Look up information in a table using VLOOKUP()

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Looking up and extracting information from a table is commonplace for the majority of spreadsheet users.

Excel has a range of functions that you can use to achieve this including VLOOKUP().

Although the Excel lookup functions can seem quite straightforward, it’s very easy to get the wrong answer if you don’t fully understand how they work.

The V in the name of the function refers to Vertical, as it is used to review data in columns. To find information in rows you can use the HLOOKUP (horizontal) function which works in the same way.

This week’s post will explain the basics of VLOOKUP().


The VLOOKUP() function assumes that your data is arranged as a table with different elements of the information in different columns. In this example we have a table of data about a music collection with columns holding information about: Track nameAlbum nameYear released and Artist.

Getting an Exact match

If we wanted to find the album the track ‘Whole Lotta Love’ featured on, we could use VLOOKUP() to find this information. The function looks for a value in the left most column of a table of data, and returns a value in the row where it finds a match, from one of the other columns. In this example we have typed the track title ‘Whole Lotta Love’ into cell A2 and we use VLOOKUP() to find which album it is on:


We could use the Insert Function screen to enter our function or just be guided by the on screen prompts.

The VLOOKUP() function takes up to four arguments as follows:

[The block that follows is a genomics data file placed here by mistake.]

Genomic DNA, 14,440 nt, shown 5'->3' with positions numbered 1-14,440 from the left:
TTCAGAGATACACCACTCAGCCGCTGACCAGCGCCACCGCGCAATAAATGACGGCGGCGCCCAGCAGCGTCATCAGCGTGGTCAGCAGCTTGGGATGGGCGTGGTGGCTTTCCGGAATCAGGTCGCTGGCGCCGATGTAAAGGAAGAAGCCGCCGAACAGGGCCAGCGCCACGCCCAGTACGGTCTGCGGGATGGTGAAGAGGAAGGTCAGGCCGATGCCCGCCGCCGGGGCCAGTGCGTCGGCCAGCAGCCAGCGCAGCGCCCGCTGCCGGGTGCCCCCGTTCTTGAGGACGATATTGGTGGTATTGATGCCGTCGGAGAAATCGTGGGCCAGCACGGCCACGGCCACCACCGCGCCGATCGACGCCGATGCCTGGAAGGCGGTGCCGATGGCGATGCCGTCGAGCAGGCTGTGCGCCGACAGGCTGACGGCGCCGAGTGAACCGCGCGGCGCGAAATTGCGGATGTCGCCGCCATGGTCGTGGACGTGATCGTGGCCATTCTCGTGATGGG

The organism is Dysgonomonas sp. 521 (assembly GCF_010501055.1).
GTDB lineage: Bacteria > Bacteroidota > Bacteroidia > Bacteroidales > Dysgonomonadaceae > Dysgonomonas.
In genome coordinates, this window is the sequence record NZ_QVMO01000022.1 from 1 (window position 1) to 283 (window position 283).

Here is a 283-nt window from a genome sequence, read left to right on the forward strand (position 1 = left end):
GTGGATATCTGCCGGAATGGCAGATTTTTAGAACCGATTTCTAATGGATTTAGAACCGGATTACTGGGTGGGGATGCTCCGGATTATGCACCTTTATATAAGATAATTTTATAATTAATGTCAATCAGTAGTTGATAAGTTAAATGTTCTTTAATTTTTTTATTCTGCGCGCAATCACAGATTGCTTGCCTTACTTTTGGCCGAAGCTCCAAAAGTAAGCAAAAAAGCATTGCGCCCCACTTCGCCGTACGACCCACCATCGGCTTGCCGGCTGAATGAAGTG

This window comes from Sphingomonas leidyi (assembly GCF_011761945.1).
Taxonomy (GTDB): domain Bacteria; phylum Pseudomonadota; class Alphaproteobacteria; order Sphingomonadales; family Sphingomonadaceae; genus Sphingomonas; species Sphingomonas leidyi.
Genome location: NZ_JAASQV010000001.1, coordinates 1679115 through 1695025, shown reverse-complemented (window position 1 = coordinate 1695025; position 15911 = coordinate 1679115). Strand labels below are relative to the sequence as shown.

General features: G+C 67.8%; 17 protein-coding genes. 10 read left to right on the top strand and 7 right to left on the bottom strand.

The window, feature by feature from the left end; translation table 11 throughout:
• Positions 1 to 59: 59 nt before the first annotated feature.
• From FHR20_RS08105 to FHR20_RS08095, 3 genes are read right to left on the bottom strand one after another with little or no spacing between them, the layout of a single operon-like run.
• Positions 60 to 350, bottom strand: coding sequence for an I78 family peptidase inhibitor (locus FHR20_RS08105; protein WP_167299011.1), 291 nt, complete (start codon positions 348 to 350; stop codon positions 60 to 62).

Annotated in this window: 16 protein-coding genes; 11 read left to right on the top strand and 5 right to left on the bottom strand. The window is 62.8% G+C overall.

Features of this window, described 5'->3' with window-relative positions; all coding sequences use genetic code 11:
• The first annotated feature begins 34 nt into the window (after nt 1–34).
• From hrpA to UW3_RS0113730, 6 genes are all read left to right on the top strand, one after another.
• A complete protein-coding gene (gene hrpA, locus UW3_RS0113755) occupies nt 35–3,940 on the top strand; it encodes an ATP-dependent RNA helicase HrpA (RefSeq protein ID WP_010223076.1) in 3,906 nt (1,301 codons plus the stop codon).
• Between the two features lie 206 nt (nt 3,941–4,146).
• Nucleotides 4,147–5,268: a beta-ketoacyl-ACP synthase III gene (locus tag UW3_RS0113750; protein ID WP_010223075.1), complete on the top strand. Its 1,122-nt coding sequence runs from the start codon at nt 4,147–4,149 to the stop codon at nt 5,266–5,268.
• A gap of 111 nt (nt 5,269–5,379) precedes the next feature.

We want to find Album name from the Track name, so we have entered a track name in cell A2, We might want to copy our formula down to other rows, or across to column C, so we will leave the row reference relative but fix the column reference:



This defines the area of the table that we will be using to find our Album name. As a minimum, we must include the column that contains our Lookup value – Track Name, and enough columns to the right to include the column that contains the value we want to use. In this case, our data has been set up as an Excel Table to which we have applied the name ‘Music’. We can include the whole of the table data (excluding the headings) by using ‘Music’. The advantage of using a Table and a Table name is that this will allow our VLOOKUP() reference to automatically adjust to include any new rows or even columns added to our Table. For a ‘normal’ block of cells the reference would just be to a range of cells.


This argument defines which column of our lookup table provides the data that we want to display in our cell – in this case it is the second column, so we enter 2.


This is an optional argument as shown by the square brackets. By entering FALSE or 0 we force Excel to perform an exact match. Leaving it blank or entering TRUE or 1 would perform a very specific type of approximate match.

Here is our result:


To get started on VLOOKUP() and find out more about HLOOKUP(), login to your Filtered account and select the module below:

Section 4 ‘Data Handling’ > Unit 5 ‘Lookup and Reference’ > Module 1 ‘Looking Up Information in a Table’




Paolo Lenotti is the Head of Marketing & PR at Filtered.com.

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